Long a rallying cry for feminism, “the personal is political” spoke to how women’s own experiences often fueled their activism. The Hulu drama Mrs. America’s second episode draws from that theme for feminist icon Gloria Steinem, but also for “protagonist” and anti-feminist/Equal Rights Amendment Opponent Phyllis Schlafly.
For Schlafly, the show depicts a woman frustrated at her inability to move ahead in the conservative party, and at the gender inequities in her personal and professional relationships. Ironically though, in order to advance her own career, she turns her personal frustration into a manifesto that seeks to eviscerate the women’s movement.
As the series develops, Schlafly is shown to be the ultimate con-artist. Decades before Donald Trump “fake news-ed” his way into the presidency, Schlafly filled her TV appearances and literature with baseless and sensational “facts” that were compelling but often bogus. She overinflates her credentials and takes credit for every victory whether warranted or not. Sound familiar? In a memorable scene, she even tells her husband that she was invited to apply to Harvard while she was in grad school, which he quickly points out was not possible since it wasn’t co-ed at that time.
I was most looking forward to seeing Gloria Steinem’s episode and it was indeed fascinating to watch how her passion for abortion rights stemmed from her personal history and how deftly she navigated the internal politics of the feminist movement along with the more global political movement. And I thoroughly enjoyed seeing her launch Ms. magazine, with all of its successes, trials and tribulations. As we see in several scenes, even within her own feminist publication she faced sexism from men trying to control the narrative.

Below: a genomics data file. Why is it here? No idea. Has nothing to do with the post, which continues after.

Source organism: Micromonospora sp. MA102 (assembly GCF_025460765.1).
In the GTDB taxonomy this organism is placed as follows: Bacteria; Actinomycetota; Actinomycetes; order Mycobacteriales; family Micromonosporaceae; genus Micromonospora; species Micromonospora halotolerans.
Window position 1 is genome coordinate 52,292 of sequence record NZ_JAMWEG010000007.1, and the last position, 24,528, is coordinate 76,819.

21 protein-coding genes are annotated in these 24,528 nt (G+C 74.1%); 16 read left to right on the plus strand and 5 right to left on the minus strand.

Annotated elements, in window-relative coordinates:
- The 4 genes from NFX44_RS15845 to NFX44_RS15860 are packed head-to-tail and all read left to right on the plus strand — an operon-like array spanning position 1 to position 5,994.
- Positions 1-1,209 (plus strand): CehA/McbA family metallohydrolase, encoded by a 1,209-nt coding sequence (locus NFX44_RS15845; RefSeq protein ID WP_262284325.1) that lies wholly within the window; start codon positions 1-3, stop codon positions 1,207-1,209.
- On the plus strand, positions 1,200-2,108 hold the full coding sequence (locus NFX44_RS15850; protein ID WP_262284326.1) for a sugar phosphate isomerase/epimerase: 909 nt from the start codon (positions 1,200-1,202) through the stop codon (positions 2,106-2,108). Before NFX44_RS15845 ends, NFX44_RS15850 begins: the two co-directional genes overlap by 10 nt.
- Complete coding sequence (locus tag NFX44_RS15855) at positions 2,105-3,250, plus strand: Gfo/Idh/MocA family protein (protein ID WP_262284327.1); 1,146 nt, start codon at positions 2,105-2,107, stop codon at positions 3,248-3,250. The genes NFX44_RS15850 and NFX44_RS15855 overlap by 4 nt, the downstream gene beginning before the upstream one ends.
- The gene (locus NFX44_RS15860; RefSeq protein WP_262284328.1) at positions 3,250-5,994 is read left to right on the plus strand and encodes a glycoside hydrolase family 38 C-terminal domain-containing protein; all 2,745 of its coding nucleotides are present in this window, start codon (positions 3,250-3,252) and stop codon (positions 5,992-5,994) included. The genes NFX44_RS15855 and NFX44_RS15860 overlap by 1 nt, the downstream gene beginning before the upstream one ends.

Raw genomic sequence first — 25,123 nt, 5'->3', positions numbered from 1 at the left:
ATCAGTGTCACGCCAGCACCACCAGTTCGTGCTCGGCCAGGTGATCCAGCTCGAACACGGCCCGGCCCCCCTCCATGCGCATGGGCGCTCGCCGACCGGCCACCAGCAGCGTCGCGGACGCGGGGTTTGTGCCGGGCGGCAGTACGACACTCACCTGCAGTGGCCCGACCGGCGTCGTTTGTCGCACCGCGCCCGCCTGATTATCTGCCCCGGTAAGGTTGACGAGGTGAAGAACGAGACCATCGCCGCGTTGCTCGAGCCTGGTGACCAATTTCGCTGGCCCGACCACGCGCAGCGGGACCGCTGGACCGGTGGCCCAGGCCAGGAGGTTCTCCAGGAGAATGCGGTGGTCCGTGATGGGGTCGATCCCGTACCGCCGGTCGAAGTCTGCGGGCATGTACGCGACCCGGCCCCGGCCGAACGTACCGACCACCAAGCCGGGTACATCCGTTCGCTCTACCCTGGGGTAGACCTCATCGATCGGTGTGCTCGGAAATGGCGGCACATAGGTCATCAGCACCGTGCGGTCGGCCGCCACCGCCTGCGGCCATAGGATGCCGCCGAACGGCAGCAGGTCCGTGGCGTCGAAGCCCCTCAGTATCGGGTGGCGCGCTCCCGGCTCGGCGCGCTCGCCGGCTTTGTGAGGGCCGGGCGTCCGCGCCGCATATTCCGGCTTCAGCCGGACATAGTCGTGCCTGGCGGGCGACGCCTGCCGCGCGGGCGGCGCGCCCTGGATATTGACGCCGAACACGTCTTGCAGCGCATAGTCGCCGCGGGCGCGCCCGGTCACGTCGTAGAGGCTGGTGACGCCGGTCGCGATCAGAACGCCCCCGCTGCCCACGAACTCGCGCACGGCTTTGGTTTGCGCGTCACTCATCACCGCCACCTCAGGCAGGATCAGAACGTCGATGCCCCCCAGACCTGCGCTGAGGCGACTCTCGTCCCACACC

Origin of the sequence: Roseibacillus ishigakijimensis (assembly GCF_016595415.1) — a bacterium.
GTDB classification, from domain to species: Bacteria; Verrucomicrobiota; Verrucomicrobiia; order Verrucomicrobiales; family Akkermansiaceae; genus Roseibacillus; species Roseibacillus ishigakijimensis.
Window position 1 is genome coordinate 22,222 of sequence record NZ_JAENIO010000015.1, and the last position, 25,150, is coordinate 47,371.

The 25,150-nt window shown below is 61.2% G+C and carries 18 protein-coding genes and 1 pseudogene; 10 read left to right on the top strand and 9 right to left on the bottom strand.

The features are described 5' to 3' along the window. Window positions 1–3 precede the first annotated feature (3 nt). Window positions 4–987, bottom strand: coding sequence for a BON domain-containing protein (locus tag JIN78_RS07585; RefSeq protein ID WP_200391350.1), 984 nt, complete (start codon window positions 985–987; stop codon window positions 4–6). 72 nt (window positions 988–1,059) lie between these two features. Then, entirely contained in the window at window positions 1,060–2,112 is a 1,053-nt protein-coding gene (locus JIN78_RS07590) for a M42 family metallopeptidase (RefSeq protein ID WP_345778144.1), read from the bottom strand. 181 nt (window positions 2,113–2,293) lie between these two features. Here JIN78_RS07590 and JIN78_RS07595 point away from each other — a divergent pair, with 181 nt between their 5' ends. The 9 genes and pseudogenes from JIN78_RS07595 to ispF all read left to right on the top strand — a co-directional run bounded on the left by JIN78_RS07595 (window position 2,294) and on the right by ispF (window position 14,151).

However, an extensive focus on Steinem’s personal life, along with further screen time for Schlafly, left me wanting more from the episode. It is also disappointing to see the show so far portraying feminists as underestimating ERA opposition. Although in this episode, it also showed that Schlafly underestimated her opponents, with her quip that “no one likes a feminist” juxtaposed with scenes of Steinem successfully launching Ms. magazine and inspiring young women everywhere she goes.
The series also focuses on Schlafly and her “from the kitchen” grassroots movement as all-powerful in stalling progress on the ERA. While undoubtedly influential, this narrative ignores the big-business motivators behind the anti-ERA movement, including corporations that would no longer be able to charge women more money, such as insurance companies. Ultimately, those vestiges of corporate male power against the ERA contributed to the momentum shift for ratification as much as Schlafly and her infamous baked goods.
As the show notes, Schlafly became a “spokesperson for chauvinism” and for women who feared losing the protection of men. Her rise to that position is important to know, but now that it has been documented in the first two episodes, I hope to see more focus on the sheroes such as Steinem and Shirley Chisholm (the focus of the third episode) and exploration on how their personal experiences turned into a political movement that revolutionized our society. They deserve that screen time.
Kimberly Hayes is the press secretary for the National Organization for Women.